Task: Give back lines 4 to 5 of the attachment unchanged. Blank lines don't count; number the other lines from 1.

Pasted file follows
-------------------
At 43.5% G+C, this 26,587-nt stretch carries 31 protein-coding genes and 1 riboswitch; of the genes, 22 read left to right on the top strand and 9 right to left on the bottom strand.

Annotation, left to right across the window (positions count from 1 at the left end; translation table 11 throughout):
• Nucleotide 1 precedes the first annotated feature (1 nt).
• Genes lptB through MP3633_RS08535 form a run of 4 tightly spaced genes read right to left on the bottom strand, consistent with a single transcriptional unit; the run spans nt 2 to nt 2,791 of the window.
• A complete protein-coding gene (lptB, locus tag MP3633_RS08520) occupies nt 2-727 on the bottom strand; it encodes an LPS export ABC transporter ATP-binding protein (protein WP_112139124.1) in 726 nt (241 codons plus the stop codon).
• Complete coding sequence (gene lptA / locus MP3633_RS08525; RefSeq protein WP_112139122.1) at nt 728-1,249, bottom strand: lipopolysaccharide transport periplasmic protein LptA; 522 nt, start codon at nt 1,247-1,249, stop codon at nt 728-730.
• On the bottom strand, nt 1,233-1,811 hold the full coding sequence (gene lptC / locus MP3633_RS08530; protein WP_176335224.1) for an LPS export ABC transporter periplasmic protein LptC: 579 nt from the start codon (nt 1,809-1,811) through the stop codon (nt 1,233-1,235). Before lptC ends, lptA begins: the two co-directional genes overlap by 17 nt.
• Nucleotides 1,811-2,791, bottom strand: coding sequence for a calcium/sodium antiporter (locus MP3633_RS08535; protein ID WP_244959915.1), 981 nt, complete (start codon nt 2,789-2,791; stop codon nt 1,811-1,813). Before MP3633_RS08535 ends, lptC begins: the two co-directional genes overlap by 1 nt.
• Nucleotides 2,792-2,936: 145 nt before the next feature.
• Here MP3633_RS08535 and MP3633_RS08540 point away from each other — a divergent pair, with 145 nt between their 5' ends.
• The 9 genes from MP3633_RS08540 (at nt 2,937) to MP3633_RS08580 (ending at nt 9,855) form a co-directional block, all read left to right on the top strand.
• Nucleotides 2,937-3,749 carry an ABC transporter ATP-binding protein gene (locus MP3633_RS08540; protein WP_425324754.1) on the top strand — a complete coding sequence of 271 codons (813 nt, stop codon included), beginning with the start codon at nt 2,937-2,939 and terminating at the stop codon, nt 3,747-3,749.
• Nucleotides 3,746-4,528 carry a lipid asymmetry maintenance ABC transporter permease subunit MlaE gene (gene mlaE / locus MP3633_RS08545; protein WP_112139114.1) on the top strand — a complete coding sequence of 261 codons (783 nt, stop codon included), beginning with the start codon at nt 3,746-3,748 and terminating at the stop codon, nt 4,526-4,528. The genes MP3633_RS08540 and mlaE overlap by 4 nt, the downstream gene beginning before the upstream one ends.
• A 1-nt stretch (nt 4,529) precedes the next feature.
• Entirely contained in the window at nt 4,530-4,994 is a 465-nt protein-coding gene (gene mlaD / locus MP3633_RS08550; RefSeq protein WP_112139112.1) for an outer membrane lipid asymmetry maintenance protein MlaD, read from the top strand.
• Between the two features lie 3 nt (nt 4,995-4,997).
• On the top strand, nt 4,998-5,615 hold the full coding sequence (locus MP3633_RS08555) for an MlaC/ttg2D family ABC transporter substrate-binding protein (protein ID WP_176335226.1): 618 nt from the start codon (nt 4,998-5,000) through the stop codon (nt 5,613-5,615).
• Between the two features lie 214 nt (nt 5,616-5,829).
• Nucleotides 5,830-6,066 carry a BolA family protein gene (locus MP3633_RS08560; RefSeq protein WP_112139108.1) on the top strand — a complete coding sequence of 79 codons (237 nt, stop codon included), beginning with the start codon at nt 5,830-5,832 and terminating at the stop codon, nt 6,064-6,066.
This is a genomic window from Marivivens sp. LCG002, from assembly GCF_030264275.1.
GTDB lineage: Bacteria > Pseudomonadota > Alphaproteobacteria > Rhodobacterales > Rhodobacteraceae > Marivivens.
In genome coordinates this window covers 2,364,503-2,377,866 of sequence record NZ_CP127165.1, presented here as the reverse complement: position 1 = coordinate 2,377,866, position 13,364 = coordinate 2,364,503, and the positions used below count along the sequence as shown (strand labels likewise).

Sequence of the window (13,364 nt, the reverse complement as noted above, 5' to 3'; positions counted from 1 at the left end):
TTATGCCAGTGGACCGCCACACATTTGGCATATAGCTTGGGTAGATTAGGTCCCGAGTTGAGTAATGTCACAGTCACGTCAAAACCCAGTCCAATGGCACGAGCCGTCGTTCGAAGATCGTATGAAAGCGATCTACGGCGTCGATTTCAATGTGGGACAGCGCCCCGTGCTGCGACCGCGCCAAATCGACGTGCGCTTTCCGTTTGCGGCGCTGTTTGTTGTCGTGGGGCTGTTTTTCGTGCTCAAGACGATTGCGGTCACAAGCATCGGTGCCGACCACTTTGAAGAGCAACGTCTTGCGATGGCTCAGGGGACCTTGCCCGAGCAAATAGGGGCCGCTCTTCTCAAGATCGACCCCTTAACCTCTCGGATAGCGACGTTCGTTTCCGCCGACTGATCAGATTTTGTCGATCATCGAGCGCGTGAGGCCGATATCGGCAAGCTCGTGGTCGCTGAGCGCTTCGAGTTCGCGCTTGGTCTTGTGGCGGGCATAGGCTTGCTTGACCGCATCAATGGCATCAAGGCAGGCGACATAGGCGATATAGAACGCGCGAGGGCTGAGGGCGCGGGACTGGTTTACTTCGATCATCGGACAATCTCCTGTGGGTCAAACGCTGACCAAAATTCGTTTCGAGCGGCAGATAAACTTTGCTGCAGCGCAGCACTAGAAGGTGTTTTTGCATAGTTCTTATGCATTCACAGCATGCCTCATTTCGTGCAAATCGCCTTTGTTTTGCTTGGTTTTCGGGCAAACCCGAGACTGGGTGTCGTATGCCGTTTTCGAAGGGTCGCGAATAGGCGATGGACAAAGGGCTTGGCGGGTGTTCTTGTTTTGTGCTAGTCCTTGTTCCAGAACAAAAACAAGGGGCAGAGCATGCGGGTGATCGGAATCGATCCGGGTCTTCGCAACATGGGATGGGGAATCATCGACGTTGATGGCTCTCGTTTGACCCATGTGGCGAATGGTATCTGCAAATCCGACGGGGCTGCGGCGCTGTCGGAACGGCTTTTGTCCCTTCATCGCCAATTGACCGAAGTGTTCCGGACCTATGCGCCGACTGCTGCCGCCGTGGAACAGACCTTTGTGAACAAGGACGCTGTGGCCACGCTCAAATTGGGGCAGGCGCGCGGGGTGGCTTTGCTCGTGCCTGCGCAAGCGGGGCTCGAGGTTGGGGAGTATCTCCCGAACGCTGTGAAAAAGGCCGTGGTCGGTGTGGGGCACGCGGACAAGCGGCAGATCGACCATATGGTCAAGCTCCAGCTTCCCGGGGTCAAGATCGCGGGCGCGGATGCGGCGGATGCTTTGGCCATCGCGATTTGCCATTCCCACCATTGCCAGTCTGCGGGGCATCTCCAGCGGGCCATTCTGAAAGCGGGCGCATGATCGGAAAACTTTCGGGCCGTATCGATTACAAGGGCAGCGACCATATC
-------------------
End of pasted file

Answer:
• Genes lptB through MP3633_RS08535 form a run of 4 tightly spaced genes read right to left on the bottom strand, consistent with a single transcriptional unit; the run spans nt 2 to nt 2,791 of the window.
• A complete protein-coding gene (lptB, locus tag MP3633_RS08520) occupies nt 2-727 on the bottom strand; it encodes an LPS export ABC transporter ATP-binding protein (protein WP_112139124.1) in 726 nt (241 codons plus the stop codon).